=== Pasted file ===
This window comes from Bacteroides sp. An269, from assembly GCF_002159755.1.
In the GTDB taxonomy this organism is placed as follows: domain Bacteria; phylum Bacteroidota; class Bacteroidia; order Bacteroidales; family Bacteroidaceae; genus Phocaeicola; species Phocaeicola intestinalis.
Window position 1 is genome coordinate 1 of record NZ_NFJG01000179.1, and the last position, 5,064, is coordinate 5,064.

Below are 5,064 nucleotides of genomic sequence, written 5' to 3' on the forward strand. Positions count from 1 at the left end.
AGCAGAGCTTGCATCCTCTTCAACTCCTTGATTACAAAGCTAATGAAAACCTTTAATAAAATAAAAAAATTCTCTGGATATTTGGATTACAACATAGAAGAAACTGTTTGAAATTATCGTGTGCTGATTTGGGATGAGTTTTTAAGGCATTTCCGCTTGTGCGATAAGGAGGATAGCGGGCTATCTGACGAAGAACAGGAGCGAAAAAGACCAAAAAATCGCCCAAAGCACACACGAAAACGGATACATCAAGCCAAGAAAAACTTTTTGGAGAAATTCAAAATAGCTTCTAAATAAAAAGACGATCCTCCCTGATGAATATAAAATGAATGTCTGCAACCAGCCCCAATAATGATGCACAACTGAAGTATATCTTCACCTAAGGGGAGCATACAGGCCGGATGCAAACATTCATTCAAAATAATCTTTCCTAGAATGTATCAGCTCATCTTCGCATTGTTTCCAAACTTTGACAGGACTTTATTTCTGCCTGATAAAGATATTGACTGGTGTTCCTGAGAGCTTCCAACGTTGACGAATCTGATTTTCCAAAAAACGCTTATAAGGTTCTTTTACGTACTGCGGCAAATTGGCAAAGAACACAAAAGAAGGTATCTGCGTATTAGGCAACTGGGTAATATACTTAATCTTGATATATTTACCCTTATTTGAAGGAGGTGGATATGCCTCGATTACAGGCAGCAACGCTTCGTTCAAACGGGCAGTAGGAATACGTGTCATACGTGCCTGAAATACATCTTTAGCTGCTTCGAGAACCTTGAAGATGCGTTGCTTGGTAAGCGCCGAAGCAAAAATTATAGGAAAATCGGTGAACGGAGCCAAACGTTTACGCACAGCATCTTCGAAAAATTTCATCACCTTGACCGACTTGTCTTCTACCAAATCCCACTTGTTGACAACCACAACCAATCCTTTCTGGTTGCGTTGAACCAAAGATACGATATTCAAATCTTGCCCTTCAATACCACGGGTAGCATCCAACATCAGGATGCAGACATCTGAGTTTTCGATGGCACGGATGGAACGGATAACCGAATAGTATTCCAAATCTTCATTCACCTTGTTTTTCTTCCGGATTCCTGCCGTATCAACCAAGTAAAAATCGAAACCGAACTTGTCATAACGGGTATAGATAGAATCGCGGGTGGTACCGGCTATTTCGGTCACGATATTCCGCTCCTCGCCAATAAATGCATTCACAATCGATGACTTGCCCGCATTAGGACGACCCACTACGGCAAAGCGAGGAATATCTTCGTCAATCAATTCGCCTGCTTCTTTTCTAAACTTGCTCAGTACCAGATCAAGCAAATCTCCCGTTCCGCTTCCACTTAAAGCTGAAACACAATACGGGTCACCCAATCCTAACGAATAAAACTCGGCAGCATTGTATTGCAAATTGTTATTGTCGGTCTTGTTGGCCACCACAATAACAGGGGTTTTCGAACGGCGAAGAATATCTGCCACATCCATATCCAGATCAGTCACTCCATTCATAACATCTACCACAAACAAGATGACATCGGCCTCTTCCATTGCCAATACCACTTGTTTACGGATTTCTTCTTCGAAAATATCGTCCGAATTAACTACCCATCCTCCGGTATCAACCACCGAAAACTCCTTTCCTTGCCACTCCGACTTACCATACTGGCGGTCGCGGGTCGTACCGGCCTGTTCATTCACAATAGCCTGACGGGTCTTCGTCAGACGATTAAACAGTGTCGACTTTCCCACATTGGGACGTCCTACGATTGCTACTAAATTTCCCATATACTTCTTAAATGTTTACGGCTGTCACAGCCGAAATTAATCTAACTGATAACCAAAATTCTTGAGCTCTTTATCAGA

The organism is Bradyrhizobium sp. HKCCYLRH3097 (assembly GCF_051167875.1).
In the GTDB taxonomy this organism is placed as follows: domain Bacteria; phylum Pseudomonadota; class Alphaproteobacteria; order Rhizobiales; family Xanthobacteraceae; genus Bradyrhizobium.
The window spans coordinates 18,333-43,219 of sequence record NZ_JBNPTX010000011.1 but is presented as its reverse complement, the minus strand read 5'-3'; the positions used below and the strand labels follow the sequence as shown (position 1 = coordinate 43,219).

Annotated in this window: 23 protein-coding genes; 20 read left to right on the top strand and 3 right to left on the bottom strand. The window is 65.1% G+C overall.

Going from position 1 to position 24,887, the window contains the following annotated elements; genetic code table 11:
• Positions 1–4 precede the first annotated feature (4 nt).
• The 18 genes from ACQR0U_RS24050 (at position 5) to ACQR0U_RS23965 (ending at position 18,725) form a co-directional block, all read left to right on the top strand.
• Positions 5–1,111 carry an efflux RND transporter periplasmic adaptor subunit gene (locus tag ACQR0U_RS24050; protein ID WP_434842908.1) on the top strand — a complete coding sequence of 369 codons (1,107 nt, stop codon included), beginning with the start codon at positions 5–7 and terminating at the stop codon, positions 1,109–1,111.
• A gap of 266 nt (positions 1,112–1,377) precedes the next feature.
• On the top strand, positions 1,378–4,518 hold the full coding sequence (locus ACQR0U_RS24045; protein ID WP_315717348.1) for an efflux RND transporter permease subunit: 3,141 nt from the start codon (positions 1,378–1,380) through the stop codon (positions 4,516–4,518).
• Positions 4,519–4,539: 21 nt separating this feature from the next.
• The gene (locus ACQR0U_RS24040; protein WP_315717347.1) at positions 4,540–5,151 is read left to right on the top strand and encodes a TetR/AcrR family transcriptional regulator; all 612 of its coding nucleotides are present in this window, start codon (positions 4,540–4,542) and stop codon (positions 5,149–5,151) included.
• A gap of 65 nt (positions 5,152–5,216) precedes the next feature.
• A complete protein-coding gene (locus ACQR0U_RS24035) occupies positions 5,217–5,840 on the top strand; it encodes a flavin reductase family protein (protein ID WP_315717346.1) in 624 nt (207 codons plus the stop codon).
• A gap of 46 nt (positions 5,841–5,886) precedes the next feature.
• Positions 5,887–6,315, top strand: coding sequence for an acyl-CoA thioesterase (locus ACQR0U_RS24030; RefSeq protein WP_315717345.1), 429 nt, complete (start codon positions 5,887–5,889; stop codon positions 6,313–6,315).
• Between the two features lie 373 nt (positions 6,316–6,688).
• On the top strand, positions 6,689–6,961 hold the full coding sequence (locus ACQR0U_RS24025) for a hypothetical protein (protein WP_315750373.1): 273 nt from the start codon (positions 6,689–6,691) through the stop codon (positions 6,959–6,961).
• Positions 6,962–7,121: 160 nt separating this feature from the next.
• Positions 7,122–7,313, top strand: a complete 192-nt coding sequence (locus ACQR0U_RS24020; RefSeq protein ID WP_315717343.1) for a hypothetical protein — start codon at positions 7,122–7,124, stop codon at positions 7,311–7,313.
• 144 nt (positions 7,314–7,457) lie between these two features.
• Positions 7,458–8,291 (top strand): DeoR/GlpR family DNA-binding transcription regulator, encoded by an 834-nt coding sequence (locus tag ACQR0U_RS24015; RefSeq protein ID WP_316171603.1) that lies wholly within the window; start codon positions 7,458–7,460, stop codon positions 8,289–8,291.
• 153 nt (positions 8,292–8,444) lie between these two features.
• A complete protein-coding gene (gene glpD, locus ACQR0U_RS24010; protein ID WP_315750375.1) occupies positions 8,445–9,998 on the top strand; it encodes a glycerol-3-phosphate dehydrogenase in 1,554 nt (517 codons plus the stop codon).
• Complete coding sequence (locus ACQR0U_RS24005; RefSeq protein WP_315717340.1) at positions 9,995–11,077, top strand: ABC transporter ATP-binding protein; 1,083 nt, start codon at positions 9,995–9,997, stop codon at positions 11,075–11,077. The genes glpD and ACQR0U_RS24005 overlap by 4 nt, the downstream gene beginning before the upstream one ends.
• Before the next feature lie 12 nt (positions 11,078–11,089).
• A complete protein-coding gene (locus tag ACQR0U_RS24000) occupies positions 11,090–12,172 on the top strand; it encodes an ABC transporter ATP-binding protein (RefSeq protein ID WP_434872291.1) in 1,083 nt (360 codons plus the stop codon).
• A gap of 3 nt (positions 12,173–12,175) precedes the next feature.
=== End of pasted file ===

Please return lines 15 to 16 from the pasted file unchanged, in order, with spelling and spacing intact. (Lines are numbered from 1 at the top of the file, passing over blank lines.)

• On the top strand, positions 1,378–4,518 hold the full coding sequence (locus ACQR0U_RS24045; protein ID WP_315717348.1) for an efflux RND transporter permease subunit: 3,141 nt from the start codon (positions 1,378–1,380) through the stop codon (positions 4,516–4,518).
• Positions 4,519–4,539: 21 nt separating this feature from the next.